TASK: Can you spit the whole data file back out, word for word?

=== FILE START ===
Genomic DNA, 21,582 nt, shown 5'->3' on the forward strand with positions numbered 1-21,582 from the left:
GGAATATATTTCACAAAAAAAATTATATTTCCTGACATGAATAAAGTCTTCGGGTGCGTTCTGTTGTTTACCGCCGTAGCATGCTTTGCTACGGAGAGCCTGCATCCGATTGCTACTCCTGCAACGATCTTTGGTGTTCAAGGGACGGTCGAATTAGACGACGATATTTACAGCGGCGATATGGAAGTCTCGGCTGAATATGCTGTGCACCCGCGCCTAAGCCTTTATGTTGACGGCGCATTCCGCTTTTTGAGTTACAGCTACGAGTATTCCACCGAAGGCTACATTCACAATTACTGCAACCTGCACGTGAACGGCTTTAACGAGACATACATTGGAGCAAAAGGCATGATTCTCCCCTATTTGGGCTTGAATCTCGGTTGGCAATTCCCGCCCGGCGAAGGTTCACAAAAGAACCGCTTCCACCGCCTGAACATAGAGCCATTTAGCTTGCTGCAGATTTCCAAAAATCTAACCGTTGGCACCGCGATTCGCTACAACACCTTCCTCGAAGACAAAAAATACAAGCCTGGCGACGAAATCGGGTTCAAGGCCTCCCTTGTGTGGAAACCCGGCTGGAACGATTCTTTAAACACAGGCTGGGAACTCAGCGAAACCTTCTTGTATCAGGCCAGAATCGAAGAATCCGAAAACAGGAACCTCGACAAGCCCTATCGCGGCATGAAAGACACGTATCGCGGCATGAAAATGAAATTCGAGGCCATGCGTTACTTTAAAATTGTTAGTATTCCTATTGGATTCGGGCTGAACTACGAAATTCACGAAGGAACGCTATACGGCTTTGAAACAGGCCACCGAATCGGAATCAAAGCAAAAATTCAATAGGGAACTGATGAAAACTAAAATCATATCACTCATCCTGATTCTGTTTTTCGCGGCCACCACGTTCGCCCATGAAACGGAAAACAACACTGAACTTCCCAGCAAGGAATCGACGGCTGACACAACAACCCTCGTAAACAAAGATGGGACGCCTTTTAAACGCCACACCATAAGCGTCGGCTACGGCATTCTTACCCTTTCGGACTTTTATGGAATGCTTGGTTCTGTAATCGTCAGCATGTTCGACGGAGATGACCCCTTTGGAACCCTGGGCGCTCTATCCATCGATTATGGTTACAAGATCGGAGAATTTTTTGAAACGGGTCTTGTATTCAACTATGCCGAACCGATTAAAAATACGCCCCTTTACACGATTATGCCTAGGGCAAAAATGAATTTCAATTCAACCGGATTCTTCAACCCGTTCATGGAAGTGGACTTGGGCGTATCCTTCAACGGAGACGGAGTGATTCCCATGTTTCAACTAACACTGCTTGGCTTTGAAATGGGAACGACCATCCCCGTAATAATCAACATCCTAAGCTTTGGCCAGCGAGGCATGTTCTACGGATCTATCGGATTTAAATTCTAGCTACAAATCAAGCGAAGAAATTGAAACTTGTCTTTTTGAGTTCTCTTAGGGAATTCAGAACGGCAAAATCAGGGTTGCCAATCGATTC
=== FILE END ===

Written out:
Genomic DNA, 21,582 nt, shown 5'->3' on the forward strand with positions numbered 1-21,582 from the left:
GGAATATATTTCACAAAAAAAATTATATTTCCTGACATGAATAAAGTCTTCGGGTGCGTTCTGTTGTTTACCGCCGTAGCATGCTTTGCTACGGAGAGCCTGCATCCGATTGCTACTCCTGCAACGATCTTTGGTGTTCAAGGGACGGTCGAATTAGACGACGATATTTACAGCGGCGATATGGAAGTCTCGGCTGAATATGCTGTGCACCCGCGCCTAAGCCTTTATGTTGACGGCGCATTCCGCTTTTTGAGTTACAGCTACGAGTATTCCACCGAAGGCTACATTCACAATTACTGCAACCTGCACGTGAACGGCTTTAACGAGACATACATTGGAGCAAAAGGCATGATTCTCCCCTATTTGGGCTTGAATCTCGGTTGGCAATTCCCGCCCGGCGAAGGTTCACAAAAGAACCGCTTCCACCGCCTGAACATAGAGCCATTTAGCTTGCTGCAGATTTCCAAAAATCTAACCGTTGGCACCGCGATTCGCTACAACACCTTCCTCGAAGACAAAAAATACAAGCCTGGCGACGAAATCGGGTTCAAGGCCTCCCTTGTGTGGAAACCCGGCTGGAACGATTCTTTAAACACAGGCTGGGAACTCAGCGAAACCTTCTTGTATCAGGCCAGAATCGAAGAATCCGAAAACAGGAACCTCGACAAGCCCTATCGCGGCATGAAAGACACGTATCGCGGCATGAAAATGAAATTCGAGGCCATGCGTTACTTTAAAATTGTTAGTATTCCTATTGGATTCGGGCTGAACTACGAAATTCACGAAGGAACGCTATACGGCTTTGAAACAGGCCACCGAATCGGAATCAAAGCAAAAATTCAATAGGGAACTGATGAAAACTAAAATCATATCACTCATCCTGATTCTGTTTTTCGCGGCCACCACGTTCGCCCATGAAACGGAAAACAACACTGAACTTCCCAGCAAGGAATCGACGGCTGACACAACAACCCTCGTAAACAAAGATGGGACGCCTTTTAAACGCCACACCATAAGCGTCGGCTACGGCATTCTTACCCTTTCGGACTTTTATGGAATGCTTGGTTCTGTAATCGTCAGCATGTTCGACGGAGATGACCCCTTTGGAACCCTGGGCGCTCTATCCATCGATTATGGTTACAAGATCGGAGAATTTTTTGAAACGGGTCTTGTATTCAACTATGCCGAACCGATTAAAAATACGCCCCTTTACACGATTATGCCTAGGGCAAAAATGAATTTCAATTCAACCGGATTCTTCAACCCGTTCATGGAAGTGGACTTGGGCGTATCCTTCAACGGAGACGGAGTGATTCCCATGTTTCAACTAACACTGCTTGGCTTTGAAATGGGAACGACCATCCCCGTAATAATCAACATCCTAAGCTTTGGCCAGCGAGGCATGTTCTACGGATCTATCGGATTTAAATTCTAGCTACAAATCAAGCGAAGAAATTGAAACTTGTCTTTTTGAGTTCTCTTAGGGAATTCAGAACGGCAAAATCAGGGTTGCCAATCGATTC